HERSHEY, Pa. (WHTM) — The ice rink is Hillary McFadden’s playground.
“I like going fast and feeling free on the ice,” Hillary said. “It’s exercise, makes me feel good, [and] boosts my self esteem.”
She’s competed in speedskating at the Special Olympics for over 20 years. She’s so accomplished, in fact, that she has dozens of medals to her name.
“I like to go out there and inspire people,” Hillary said. “It doesn’t matter if you win, tie, or lose.”
Her positivity is infectious, and her laughter contagious. She knows it doesn’t matter if she wins, but she does tend to do just that.
“It’s just amazing what she can do,” said one of her coaches Greg Hammaker. “I wish I had some of the confidence she does.”
But she is more than meets the eye.
“On the ice she can feel where she is out there,” said Area M Speedskating Head Coach Brett Eshenour. “She knows how many laps we’ve done.”
Hillary is totally blind, and on the autism spectrum. Skating with her coaches as her guides, Greg and Brett shout out directions to tell her which direction to skate.
“I can’t imagine the amount of trust she has [in us],” Eshenour said.
Hillary is the only speedskater in the state with total loss of sight. There is one other competitor in PA Special Olympics who is considered legally blind, although she does have some vision.
“For once she finally gets to do something, she’s free,” said her sister Sara McFadden. “She can go as fast as she wants.”
“It’s one of the only times she doesn’t have to touch someone or use a cane to be mobile,” said Hillary’s mom, Karen.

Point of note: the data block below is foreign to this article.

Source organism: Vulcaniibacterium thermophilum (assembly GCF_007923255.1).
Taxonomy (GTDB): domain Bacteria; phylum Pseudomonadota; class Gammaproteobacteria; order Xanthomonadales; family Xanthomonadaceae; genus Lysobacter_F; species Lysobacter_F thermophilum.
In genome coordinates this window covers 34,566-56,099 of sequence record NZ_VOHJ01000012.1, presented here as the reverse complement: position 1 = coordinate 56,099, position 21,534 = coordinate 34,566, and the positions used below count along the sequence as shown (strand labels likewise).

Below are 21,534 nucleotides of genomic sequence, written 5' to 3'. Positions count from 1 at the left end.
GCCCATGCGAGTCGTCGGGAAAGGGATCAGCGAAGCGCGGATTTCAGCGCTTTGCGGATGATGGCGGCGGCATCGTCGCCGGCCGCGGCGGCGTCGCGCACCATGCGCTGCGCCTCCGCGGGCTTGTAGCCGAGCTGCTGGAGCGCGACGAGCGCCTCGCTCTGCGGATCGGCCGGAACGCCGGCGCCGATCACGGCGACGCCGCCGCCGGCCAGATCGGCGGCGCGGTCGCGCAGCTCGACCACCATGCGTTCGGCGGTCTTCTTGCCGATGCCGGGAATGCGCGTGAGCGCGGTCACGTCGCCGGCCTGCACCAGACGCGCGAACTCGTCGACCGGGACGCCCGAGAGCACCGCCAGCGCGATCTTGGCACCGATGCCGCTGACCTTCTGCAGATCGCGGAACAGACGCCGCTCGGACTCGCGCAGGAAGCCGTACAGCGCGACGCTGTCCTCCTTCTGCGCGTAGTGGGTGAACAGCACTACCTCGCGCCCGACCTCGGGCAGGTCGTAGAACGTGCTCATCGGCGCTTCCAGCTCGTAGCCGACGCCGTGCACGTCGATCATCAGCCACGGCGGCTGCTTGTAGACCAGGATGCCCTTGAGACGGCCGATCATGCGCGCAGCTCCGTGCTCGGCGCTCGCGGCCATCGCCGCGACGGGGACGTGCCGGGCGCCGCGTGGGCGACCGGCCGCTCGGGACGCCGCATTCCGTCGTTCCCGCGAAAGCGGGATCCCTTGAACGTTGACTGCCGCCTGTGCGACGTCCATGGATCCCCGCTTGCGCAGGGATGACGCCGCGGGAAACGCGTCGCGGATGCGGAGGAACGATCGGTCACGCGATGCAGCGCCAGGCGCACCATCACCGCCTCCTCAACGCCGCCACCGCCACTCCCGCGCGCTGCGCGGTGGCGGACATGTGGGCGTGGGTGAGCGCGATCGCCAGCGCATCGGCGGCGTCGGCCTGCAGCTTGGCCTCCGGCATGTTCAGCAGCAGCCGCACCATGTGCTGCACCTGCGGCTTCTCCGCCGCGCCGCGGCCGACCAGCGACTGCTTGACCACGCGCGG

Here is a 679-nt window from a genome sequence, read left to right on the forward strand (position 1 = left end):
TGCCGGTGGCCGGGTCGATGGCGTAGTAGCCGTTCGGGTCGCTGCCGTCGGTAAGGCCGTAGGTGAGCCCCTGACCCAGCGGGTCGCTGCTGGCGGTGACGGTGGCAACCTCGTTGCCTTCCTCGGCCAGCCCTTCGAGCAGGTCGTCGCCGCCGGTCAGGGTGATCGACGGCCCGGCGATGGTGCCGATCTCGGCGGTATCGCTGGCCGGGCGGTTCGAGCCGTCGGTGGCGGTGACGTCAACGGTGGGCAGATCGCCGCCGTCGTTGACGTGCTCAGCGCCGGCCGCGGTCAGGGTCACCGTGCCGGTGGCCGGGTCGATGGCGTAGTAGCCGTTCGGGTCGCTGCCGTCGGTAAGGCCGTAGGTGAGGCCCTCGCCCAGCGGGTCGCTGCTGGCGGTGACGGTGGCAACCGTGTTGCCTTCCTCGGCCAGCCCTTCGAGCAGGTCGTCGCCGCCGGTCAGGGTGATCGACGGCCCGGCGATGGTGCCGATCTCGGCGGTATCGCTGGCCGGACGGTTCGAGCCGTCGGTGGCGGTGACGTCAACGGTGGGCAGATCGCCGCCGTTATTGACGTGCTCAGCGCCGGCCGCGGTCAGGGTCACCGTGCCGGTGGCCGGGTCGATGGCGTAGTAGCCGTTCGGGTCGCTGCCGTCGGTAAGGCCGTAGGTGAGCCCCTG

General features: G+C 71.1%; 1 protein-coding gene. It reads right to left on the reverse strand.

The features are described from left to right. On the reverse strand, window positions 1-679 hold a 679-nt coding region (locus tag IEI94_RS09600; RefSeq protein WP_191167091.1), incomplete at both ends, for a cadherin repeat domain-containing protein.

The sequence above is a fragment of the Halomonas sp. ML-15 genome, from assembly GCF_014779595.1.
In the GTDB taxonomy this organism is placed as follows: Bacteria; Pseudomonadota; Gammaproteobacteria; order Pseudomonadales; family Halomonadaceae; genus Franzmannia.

Her 20-plus-year speedskating career supported by her family every single stride of the journey.
“There are a lot of things Hillary does that surprises us, but it’s never unexpected,” Karen said. “I expect her to do whatever she wants to do”
Hillary takes that support and runs with it. She has worked multiple jobs before the pandemic, competed in a variety of sports and even owns her own business.
“A lot of people in this world who are sighted think that people who are blind are not capable and that’s not true,” Hillary said. “People who are blind are capable of doing anything they put their minds to.”
Hillary runs her business from home, making braille menus for local restaurants in the Harrisburg area.
“I want blind people who go to restaurants to feel welcome,” Hillary said. “If the restaurants need braille menus, I’d like them to keep in touch.”
At the end of the day, Hillary, her family and her coaches says it’s about believing that anyone can do anything.
“There is no such thing as can’t,” Eshenour said. “You try. You may fall, but get back up and go again.”
And Hillary always gets back up.
“I hope [people watching the story] take away inspiration. Like the story would inspire them. I would inspire them,” Hillary said.
Hillary hopes to one day compete in Special Olympics World Games, until then, she’ll keep skating every week around Hersheypark Arena with her teammates.